The problem is that the same meteorologists who discovered the depletion of the Ozone layer also discovered that the increases of Carbon Dioxide (CO2) in the atmosphere from various sources such as transport and industry and other human and even non-human sources (some CO2 seeps out from pockets underground, but not much in the scheme of things).
The double threat we faced with ozone depletion and CO2 increase was that the Ozone layers are weakest over the North and South poles, and that is exactly where the highest concentration of the microscopic plankton that turns CO2 into oxygen was, and they were being killed by the increased intensity of UV rays due to ozone depletion. The lungs of the world were effectively being burned. We stopped ozone depletion to a fair degree, and the ozone layer is slowly recuperating. What we haven't stopped is the CO2 production.
The great problem with CO2 is that it is very effective at trapping heat in our atmosphere, and that heat is just straight up energy looking for a release. That means that the heat generates high winds that become cyclones. Those cyclones also lash our landmasses increasing the rate of erosion (plus the billions of dollars worth of property damage).
The next thing to point out is that mostly the temperature differences are apparent at night. Nightime temperatures around the world are getting higher due to the effect of CO2. It is also worth pointing out that our cities generate walls of heat that affect the overall weather patterns in unusual ways, quite apart from CO2, i.e. just from being bare concrete reflecting sunlight... but the CO2 emissions help. All of this is leaving energy in the atmosphere. I could get into the effect on the poles, and how if they melt there will be a knock-on disaster with the patterns of the ocean, but that is increasingly speculative.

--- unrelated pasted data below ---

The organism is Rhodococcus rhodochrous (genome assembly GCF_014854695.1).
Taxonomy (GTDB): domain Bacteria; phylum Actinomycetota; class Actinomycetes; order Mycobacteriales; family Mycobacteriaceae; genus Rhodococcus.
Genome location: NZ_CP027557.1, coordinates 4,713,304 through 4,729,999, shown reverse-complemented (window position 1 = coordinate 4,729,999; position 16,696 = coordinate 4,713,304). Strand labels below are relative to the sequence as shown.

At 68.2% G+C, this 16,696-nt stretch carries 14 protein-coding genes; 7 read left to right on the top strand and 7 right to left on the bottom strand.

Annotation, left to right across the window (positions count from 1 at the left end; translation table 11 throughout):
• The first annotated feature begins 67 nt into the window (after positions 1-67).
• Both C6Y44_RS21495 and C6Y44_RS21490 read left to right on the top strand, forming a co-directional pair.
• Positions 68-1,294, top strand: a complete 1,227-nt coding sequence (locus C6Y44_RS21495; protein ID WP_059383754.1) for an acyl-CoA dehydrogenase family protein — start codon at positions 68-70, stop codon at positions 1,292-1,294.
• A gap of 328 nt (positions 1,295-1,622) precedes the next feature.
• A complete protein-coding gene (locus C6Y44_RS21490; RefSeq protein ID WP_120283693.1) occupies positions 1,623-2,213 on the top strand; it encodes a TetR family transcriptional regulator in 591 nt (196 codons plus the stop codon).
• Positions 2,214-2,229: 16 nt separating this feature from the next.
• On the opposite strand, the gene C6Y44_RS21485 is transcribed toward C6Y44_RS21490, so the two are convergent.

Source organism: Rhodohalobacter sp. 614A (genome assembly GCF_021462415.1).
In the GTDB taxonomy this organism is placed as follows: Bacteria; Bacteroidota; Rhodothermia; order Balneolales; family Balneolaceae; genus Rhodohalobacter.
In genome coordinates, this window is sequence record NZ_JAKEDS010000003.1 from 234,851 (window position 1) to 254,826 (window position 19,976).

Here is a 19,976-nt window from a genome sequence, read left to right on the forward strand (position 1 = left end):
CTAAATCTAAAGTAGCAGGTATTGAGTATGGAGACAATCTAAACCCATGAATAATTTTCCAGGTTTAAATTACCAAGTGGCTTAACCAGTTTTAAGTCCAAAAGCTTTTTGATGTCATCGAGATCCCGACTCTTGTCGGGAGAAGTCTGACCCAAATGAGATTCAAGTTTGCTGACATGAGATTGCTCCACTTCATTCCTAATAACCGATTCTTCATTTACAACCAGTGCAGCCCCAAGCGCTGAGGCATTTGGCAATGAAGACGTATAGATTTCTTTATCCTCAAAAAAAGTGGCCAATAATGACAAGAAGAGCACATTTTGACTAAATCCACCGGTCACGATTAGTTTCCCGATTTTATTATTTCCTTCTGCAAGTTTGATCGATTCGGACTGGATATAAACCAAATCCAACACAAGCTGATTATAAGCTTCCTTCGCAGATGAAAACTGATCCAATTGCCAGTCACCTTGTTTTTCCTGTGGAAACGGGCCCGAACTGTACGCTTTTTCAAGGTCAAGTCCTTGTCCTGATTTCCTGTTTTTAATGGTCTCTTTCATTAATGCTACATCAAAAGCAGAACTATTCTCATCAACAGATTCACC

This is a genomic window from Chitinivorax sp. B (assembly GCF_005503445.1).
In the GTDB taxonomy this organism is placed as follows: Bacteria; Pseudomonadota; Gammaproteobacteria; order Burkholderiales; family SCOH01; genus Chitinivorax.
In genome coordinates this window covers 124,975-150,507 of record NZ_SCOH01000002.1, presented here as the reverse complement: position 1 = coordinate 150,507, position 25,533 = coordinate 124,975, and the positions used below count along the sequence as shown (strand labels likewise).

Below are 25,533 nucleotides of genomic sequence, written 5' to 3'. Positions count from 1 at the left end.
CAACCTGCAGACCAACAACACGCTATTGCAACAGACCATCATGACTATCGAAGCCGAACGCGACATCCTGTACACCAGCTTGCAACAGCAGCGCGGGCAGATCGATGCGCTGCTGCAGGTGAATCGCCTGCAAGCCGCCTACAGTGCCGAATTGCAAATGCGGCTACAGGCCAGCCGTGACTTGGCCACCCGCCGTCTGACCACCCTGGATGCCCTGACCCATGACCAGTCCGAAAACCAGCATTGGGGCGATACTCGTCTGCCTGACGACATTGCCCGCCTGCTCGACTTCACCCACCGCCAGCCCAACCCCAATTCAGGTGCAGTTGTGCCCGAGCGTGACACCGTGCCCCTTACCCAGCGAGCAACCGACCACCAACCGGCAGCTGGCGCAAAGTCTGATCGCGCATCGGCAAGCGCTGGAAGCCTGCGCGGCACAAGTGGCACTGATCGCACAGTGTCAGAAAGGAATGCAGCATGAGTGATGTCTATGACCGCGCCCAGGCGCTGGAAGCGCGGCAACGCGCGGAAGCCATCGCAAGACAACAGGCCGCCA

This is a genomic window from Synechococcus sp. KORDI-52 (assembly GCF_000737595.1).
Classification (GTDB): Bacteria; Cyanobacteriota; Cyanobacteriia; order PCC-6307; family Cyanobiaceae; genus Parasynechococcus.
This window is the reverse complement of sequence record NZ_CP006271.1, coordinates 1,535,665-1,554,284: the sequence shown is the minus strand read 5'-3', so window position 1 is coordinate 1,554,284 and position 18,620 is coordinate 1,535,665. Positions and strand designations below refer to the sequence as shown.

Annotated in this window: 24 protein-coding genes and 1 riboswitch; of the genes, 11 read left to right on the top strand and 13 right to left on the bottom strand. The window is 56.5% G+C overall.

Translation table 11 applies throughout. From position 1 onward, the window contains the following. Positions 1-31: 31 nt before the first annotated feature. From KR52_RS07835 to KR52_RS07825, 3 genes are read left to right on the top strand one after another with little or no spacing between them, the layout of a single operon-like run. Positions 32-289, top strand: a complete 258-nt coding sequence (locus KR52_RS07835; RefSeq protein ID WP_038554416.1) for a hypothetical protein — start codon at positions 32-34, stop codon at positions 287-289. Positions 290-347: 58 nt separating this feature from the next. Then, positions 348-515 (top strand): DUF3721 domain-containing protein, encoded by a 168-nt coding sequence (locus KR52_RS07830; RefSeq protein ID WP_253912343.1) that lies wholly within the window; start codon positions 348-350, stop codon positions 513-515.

What we can say without doubt is that there is enough plastic in the ocean to cover the state of Texas to a depth of 1 foot, and that was all made by people, and it all generated CO2. Concrete is worse. Now the Earth does have the means of radiating heat into space, or storing it in the earth and oceans and controlling its temperature at a comparatively stable level, but increases of CO2 production sabotage that, as they reduce its efficiency of energy transfer. There is some hope in that as CO2 increases, plants will grow faster and larger, and plants store carbon, but we are chopping plants down faster than they can grow and using fossil fuels to do it.
Now don't take this as total gospel, for this is largely rattled off the top of my head from memory, and while I am not trying to be misleading, some information may be superceded by now. I have actually had a bit of a lesson on the issue by a ninety year old meteorologist who maintains that the issue has been common knowledge in his field since the 1950s, but swept under the rug, or ignored by business owners and politicians who wanted to maintain a status quo that was all about status and ultimately not about quo. Since then I have also done an intensive research period on the issue, as I often do on subjects that interest me or I feel I need to understand better.